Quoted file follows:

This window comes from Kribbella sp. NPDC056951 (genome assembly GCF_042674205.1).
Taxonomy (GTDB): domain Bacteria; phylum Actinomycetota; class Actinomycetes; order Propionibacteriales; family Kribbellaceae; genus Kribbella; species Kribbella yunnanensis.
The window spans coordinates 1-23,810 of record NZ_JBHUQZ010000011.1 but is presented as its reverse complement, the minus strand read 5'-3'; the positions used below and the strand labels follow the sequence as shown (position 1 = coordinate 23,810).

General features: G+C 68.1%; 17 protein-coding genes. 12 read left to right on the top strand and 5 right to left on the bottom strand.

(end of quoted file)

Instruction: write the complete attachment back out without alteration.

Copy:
This window comes from Kribbella sp. NPDC056951 (genome assembly GCF_042674205.1).
Taxonomy (GTDB): domain Bacteria; phylum Actinomycetota; class Actinomycetes; order Propionibacteriales; family Kribbellaceae; genus Kribbella; species Kribbella yunnanensis.
The window spans coordinates 1-23,810 of record NZ_JBHUQZ010000011.1 but is presented as its reverse complement, the minus strand read 5'-3'; the positions used below and the strand labels follow the sequence as shown (position 1 = coordinate 23,810).

General features: G+C 68.1%; 17 protein-coding genes. 12 read left to right on the top strand and 5 right to left on the bottom strand.